Tom Yahner is an associate professor in Penn State’s Department of Landscape Architecture. His life was forever changed when in November of 2006 he was diagnosed with Acute Myeloid Leukemia (AML), a blood and bone marrow cancer that prevents myelogenous blood cells from maturing into normal white cells. Within the week he began treatment at the Penn State Hershey Medical Center, which involved a treatment of chemotherapy specifically for destroy the leukemia cells in his bone marrow. His treatment included an intensive process designed to kill most of the leukemia cells called “induction” chemotherapy, followed by three to four cycles of “consolidation” chemotherapy to finish off any remaining leukemia cells.
Unfortunately, this process usually also destroys most of the bone marrow’s normal blood cells, which is where Yahner’s blood transfusions came in. “Five times my blood cells were destroyed by the chemotherapy and I was dependent upon donated blood to stay alive.”
After his leukemia returned ten months later, Yahner’s doctors determined that his best chance to survive was a stem cell transplant, which he received from his sister’s donation, and was given a form of chemotherapy strong enough that he likely wouldn’t be able to recover normal blood cell production on his own.
“Again, I was dependent upon donated blood to keep me alive while I waited for my transplanted stem cells to begin making blood,” Yahner said. “In all, donated blood saved my life six times through the course of my treatment.”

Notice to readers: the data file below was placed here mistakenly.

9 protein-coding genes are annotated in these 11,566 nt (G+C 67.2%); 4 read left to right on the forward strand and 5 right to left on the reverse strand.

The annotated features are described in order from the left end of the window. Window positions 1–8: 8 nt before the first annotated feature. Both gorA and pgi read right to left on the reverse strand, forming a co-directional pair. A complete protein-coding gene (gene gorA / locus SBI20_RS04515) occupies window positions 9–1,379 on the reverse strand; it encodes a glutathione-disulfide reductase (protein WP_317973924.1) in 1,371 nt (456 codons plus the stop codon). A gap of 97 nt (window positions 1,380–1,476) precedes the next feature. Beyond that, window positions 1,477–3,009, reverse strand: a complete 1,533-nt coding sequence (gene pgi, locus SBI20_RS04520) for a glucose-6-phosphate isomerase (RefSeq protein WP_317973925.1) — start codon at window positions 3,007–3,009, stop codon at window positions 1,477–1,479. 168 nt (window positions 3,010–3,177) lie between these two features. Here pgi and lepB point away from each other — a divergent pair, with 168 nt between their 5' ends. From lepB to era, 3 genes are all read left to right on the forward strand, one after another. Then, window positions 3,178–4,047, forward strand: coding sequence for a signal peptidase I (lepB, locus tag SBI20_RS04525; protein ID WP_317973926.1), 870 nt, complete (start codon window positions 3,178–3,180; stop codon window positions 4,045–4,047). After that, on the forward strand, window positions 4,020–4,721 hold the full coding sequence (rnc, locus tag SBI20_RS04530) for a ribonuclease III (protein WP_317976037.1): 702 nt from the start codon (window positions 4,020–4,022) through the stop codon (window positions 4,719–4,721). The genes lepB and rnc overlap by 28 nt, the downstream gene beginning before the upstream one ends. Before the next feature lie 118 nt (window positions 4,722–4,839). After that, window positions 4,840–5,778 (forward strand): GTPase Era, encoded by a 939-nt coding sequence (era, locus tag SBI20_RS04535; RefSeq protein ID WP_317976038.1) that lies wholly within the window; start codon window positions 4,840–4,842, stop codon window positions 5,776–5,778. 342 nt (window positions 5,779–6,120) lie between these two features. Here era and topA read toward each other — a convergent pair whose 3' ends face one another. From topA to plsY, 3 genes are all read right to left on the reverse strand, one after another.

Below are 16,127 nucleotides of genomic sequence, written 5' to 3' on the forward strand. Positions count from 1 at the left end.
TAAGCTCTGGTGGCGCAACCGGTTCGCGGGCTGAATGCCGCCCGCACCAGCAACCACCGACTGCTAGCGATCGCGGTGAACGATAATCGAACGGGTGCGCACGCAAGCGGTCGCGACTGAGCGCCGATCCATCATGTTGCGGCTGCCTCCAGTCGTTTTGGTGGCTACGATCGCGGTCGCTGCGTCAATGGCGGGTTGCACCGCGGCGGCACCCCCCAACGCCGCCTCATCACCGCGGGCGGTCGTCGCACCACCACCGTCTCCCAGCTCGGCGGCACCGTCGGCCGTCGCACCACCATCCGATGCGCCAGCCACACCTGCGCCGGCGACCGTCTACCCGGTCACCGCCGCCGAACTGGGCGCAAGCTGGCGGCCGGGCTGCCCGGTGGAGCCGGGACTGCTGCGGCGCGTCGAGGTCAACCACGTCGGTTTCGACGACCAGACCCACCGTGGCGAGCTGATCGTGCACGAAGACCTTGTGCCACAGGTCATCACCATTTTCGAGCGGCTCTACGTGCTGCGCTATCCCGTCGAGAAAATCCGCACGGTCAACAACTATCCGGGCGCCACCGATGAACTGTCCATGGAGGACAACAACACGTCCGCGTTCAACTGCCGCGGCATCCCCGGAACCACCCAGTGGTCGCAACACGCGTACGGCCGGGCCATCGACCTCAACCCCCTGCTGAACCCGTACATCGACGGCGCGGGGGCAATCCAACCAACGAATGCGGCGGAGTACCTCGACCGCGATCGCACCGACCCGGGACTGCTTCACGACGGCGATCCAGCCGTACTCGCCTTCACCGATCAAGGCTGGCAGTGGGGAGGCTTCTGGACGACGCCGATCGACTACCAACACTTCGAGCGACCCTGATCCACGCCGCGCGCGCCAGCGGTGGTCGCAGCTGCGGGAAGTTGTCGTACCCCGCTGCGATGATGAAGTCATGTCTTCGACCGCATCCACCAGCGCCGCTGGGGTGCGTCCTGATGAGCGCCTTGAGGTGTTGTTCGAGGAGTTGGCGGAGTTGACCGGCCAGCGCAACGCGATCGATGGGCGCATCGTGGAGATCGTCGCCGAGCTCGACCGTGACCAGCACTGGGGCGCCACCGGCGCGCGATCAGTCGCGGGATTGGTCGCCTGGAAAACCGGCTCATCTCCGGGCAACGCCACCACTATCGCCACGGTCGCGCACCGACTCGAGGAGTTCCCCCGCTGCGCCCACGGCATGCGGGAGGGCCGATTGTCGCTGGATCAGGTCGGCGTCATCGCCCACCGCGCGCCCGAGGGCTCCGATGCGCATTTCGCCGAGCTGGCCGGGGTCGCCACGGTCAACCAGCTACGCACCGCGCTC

So what did blood really mean to Tom in his time of need?
“It meant everything, Yahner said. “Donated blood was an essential component of the treatment. Donated blood was as important as the chemotherapy drugs I received to destroy the leukemia cells. It was as important as the antibiotics and other drugs needed to prevent and treat infections when my immune system was compromised, and as important as the highly skilled medical personal and high quality facilities at the Penn State Hershey Medical Center.”
Tom would go on to receive many more units of blood during his treatment and felt that he owed his life to every person who gave the gift of blood. Even though a leukemia diagnosis prevents him from donating in the future, after his experience, Yahner sees the simple act of donating blood from a whole new perspective.
“Every time I see a blood drive sign on campus I feel a tremendous sense of gratitude for the generosity of those who give blood,” Yahner said. “I also think of the people with diagnoses like mine who have the chance to survive a life threatening illness because of the generosity and compassion of those who donate blood.”